Then suddenly in the plot, a voice can be heard. Interestingly, it is the old moon that is asking the trio concerning their destination and intention of sailing. In reply, they make their point clear. With nets of silver and gold, they are about to catch herring fish. The fish lives in the beautiful sea, a metaphorical reference to the sky. The herring fish has silvery scales and the color resembles that of the stars. For this reason, Field makes this comparison.

 

Stanza Two

The old moon laughed and sang a song,

   As they rocked in the wooden shoe;

And the wind that sped them all night long

   Ruffled the waves of dew;

The little stars were the herring-fish

   That lived in the beautiful sea.

“Now cast your nets wherever you wish,—

   Never afraid are we!”

   So cried the stars to the fishermen three,

            Wynken,

            Blynken,

            And Nod.

In this stanza, the response of the old moon presents two aspects. Firstly, it is realistic. At the same time, he is a part of the imaginary tale. Besides, what he does with the characters makes it seem like a villain. The moon laughs after hearing Wynken, Blynken, and Nod. It sings a song that causes a disturbance in the sea.

According to the speaker, when the moon sings, the wind starts to blow at an increased pace. The wind that helped them to sail to the sky is now stopping them from fulfilling their goal. It ruffles the waves of dew. What does it mean? Readers can understand that here the speaker is referring to the clouds that start to cover up the sky. It hides the stars.

From the description, it is also possible that the wind makes the fishes disturbed. Therefore it makes the process of fishing easy. They can cast their nets wherever they wish. The kids reply to the moon that they are not afraid of whatever he does. Seeing their confidence and courage the stars also become fearful and they cry out saying their names. So, they are yielding to the zeal of those little children.

 

Stanza Three

All night long their nets they threw

   To the stars in the twinkling foam,—

Then down from the skies came the wooden shoe,

   Bringing the fishermen home:

‘Twas all so pretty a sail, it seemed

   As if it could not be;

And some folk thought ’twas a dream they’d dreamed

   Of sailing that beautiful sea;

   But I shall name you the fishermen three:

            Wynken,

            Blynken,

            And Nod.

In the third stanza, Field describes how the kids accomplish their goal and return to their home safely. According to the speaker, they fished throughout the night. They threw their nets to the stars swimming in the “twinkling foam.” In the quoted phrase, Field interestingly fuses the sea with the sky. The sky is no longer an airy covering over the earth. It has become a beautiful sea to sail on, not for everyone but for those who can dream!

When they were done with their work, they descended like they sailed off, on the wooden shoe. The following lines exaggerate the venture for heightening the magical mood. According to the speaker, it was a sail that never happened before. It is true in one way or the other.

In the last few lines, Field starts to draw the curtain on the magical world and unveils the real world. His speaker remarks about the veracity of the event in a humorous tone. This line clarifies indirectly that the incident happened in a child’s dream. Whatsoever, the following stanza makes everything more clear than this one.

 

Stanza Four

Wynken and Blynken are two little eyes,

   And Nod is a little head,

And the wooden shoe that sailed the skies

   Is a wee one’s trundle-bed;

So shut your eyes while Mother sings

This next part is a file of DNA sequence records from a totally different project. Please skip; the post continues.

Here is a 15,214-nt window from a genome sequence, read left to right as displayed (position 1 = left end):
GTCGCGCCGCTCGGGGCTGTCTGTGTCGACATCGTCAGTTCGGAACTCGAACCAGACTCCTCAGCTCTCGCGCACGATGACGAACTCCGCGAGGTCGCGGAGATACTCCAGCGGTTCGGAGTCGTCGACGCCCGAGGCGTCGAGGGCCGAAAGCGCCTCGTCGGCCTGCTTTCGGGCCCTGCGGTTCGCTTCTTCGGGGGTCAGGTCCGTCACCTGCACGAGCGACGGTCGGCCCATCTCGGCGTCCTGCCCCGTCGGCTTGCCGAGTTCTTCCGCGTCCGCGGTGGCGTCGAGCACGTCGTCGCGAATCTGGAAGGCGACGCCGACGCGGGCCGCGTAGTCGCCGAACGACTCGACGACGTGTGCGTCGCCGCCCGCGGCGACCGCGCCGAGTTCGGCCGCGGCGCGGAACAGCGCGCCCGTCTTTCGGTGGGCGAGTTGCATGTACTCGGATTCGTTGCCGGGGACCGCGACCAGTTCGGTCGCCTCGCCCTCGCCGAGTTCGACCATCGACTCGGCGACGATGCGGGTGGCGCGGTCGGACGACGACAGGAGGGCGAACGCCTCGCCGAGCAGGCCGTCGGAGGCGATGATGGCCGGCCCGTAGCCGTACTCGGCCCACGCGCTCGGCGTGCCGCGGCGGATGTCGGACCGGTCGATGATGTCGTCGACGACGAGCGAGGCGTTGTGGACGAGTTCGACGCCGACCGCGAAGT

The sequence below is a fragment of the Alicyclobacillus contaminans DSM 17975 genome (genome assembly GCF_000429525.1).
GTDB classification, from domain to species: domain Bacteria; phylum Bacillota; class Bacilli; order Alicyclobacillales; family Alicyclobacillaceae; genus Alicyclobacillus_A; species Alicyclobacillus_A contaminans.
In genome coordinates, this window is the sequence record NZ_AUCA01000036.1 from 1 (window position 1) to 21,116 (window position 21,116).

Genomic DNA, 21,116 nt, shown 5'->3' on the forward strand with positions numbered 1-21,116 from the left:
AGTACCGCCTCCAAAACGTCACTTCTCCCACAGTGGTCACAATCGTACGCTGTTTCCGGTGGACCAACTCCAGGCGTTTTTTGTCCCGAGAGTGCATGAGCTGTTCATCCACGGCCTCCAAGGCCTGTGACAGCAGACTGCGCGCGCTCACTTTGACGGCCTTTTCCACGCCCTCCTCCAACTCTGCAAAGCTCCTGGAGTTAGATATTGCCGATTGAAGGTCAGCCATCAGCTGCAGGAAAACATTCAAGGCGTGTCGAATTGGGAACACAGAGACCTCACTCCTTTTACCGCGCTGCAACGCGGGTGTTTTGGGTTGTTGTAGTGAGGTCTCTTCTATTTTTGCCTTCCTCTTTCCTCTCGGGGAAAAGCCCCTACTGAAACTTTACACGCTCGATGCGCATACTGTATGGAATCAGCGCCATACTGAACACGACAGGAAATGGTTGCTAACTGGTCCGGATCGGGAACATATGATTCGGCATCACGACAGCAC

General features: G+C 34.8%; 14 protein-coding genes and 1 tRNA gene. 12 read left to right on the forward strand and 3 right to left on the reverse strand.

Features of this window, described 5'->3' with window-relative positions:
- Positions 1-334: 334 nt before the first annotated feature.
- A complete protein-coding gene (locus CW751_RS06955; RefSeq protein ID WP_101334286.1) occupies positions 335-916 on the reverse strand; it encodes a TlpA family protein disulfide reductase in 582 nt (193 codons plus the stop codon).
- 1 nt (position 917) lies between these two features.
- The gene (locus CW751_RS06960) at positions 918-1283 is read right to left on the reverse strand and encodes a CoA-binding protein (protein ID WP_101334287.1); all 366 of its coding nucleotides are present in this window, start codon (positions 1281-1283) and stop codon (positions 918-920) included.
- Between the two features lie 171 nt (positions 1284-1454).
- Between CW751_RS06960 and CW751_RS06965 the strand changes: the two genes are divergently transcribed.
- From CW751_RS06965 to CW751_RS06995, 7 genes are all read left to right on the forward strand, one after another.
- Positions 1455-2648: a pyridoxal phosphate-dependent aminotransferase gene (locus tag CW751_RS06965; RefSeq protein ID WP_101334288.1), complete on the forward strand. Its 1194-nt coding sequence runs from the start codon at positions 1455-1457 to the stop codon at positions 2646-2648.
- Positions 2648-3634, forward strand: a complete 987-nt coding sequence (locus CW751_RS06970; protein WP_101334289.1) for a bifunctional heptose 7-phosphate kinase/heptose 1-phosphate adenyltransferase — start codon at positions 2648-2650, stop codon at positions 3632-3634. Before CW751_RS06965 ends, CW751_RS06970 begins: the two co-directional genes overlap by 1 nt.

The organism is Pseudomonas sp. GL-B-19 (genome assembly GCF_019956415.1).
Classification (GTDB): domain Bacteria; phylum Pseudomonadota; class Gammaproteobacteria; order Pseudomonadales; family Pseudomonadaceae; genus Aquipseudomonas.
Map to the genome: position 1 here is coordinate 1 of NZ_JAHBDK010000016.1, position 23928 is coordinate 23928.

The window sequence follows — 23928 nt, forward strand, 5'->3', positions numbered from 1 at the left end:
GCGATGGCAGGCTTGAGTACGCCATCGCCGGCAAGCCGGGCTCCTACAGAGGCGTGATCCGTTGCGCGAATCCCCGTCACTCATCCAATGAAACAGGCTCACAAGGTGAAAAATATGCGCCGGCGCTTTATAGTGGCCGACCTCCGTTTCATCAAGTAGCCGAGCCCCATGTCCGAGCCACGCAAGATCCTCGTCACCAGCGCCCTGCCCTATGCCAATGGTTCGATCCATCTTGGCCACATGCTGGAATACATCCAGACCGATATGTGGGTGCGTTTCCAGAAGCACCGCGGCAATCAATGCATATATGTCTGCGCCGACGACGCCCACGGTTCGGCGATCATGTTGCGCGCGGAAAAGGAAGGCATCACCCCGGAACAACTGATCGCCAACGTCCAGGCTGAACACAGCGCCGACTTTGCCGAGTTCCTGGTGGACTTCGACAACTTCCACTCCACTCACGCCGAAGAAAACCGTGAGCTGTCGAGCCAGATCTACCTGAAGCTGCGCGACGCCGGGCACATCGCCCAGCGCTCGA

Of wonderful sights that be,

And you shall see the beautiful things

   As you rock in the misty sea

   Where the old shoe rocked the fishermen three:—

            Wynken,

            Blynken,

            And Nod.

The fourth stanza reveals the truth behind the story. According to the speaker, Wynken and Blynken are nothing other than the names of a child’s eyes. His head is referred to as Nod. Besides, the words used as names are verbs. The first two verbs deal with the quick opening and closing of eyes. While the verb, “nod” points to a gesture.

When a child listens to a song, he nods his head. In this story, the child listening to this lullaby is nodding his head. The child is sleeping in a little trundle bed. In his dream, this bed becomes a wooden sea that the characters use while sailing.

His mother tells him to shut his eyes to visualize such a dream. If he sleeps, then he can unleash the power of this magical world. He can see the beautiful things mentioned in the story or something else.

The following lines make it clear that the movement of the wooden shoe is caused by the rocking of the child’s bed. When he sleeps, his mother does so. In his dream, he connects this motion with the rocking of the wooden sea. In this way, the poet establishes a connection between reality and fantasy. The former, in most cases, influence the latter.

 

Historical Context

The poem, ‘Wynken, Blynken, and Nod’ was first published on March 9, 1889, under the title “Dutch Lullaby”. A few of Eugene Field’s poems that are still popular include ‘The Duel,’ ‘Little Boy Blue,’ and ‘Christmas Treasures’. The poem on Wynken, Blynken, and Nod became extremely popular. Two statues in the United States feature those three characters. One adorns Washington Park and another is in the center of the town square in Wellsboro.

The poem has been set to music one year after its initial publication. American pianist and composer Ethelbert Woodbridge Nevin set it to music. To date, it has been featured in other artistic works. Several composers reworked Field’s poem too.

 

Similar Poetry

The following poems are similar to the form and themes present in Eugene Field’s lullaby, ‘Wynken, Blynken, and Nod’.

You can also read about the hilarious nonsense poems and best funny poems.

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A complete expert on poetry, Sudip graduated with a first-class B.A. Honors Degree in English Literature. He has a passion for analyzing poetic works with a particular emphasis on literary devices and scansion.